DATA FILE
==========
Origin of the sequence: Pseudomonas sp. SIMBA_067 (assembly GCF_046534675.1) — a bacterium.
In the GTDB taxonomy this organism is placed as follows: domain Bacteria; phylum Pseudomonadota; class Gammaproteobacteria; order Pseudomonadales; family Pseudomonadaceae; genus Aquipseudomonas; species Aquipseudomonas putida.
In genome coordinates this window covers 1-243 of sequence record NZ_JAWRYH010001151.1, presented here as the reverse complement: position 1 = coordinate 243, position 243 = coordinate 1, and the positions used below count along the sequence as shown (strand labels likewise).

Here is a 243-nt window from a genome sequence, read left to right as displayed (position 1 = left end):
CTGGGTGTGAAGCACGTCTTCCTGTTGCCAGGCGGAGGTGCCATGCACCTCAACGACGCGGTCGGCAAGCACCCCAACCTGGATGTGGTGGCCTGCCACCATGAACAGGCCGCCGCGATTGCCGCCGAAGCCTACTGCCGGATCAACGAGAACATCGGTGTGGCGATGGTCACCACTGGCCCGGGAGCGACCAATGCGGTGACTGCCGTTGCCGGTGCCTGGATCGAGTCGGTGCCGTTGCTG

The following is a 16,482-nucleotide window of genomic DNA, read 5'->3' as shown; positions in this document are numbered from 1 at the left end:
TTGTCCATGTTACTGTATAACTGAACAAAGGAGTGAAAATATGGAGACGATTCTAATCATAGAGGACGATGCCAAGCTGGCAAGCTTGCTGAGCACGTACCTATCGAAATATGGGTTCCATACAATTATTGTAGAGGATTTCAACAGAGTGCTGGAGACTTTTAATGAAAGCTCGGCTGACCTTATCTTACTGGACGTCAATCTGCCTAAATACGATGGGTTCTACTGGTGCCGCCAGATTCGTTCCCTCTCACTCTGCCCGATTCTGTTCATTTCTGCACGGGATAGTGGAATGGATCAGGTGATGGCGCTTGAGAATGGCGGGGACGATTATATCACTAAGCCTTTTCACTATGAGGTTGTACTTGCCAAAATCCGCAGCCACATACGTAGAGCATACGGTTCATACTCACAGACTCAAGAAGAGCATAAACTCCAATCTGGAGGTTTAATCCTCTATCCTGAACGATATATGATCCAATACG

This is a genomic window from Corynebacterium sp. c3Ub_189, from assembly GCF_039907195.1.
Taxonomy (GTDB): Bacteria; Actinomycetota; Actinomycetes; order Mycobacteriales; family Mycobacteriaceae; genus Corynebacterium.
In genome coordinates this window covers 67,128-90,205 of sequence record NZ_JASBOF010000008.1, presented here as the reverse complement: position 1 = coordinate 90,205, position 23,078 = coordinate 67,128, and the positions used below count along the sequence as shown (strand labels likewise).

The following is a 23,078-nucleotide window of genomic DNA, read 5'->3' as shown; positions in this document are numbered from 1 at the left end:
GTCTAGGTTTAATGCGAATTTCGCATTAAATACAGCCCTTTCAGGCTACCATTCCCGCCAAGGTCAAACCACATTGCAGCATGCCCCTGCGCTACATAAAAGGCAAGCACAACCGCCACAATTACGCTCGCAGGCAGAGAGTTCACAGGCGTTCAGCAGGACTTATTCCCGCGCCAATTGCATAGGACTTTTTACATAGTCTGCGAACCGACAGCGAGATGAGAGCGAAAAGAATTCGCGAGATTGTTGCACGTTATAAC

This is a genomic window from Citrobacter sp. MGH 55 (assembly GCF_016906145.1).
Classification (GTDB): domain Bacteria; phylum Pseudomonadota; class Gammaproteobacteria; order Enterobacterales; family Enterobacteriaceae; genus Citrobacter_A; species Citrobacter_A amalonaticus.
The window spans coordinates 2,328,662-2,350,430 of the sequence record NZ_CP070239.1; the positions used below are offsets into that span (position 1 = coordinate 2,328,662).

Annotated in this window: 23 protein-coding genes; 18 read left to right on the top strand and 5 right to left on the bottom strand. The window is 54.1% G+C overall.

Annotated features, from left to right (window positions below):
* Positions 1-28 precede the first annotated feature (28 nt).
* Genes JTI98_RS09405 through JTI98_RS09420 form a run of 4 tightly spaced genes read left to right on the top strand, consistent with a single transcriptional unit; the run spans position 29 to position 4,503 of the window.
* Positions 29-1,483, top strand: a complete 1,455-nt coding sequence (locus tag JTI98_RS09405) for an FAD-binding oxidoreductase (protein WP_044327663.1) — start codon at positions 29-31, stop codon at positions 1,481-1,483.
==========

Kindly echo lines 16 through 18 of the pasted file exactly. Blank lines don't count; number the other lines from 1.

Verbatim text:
Annotated in this window: 23 protein-coding genes; 18 read left to right on the top strand and 5 right to left on the bottom strand. The window is 54.1% G+C overall.

Annotated features, from left to right (window positions below):
* Positions 1-28 precede the first annotated feature (28 nt).